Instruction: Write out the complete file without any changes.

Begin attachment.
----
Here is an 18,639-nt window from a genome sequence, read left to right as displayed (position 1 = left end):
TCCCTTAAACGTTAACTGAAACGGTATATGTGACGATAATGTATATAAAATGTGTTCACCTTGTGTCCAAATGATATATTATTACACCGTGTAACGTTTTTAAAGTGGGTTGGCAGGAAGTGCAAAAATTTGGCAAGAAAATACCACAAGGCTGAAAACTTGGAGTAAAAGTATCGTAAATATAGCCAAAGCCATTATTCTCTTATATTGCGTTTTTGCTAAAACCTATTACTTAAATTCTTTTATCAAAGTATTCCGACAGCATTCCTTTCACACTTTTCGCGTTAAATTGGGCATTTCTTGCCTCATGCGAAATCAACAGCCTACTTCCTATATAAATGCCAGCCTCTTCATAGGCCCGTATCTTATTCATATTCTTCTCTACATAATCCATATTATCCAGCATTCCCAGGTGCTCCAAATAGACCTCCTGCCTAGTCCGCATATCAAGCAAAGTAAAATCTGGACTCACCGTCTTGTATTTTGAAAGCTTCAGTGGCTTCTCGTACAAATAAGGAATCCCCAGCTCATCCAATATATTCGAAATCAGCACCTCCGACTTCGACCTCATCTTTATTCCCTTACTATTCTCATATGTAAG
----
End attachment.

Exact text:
Here is an 18,639-nt window from a genome sequence, read left to right as displayed (position 1 = left end):
TCCCTTAAACGTTAACTGAAACGGTATATGTGACGATAATGTATATAAAATGTGTTCACCTTGTGTCCAAATGATATATTATTACACCGTGTAACGTTTTTAAAGTGGGTTGGCAGGAAGTGCAAAAATTTGGCAAGAAAATACCACAAGGCTGAAAACTTGGAGTAAAAGTATCGTAAATATAGCCAAAGCCATTATTCTCTTATATTGCGTTTTTGCTAAAACCTATTACTTAAATTCTTTTATCAAAGTATTCCGACAGCATTCCTTTCACACTTTTCGCGTTAAATTGGGCATTTCTTGCCTCATGCGAAATCAACAGCCTACTTCCTATATAAATGCCAGCCTCTTCATAGGCCCGTATCTTATTCATATTCTTCTCTACATAATCCATATTATCCAGCATTCCCAGGTGCTCCAAATAGACCTCCTGCCTAGTCCGCATATCAAGCAAAGTAAAATCTGGACTCACCGTCTTGTATTTTGAAAGCTTCAGTGGCTTCTCGTACAAATAAGGAATCCCCAGCTCATCCAATATATTCGAAATCAGCACCTCCGACTTCGACCTCATCTTTATTCCCTTACTATTCTCATATGTAAG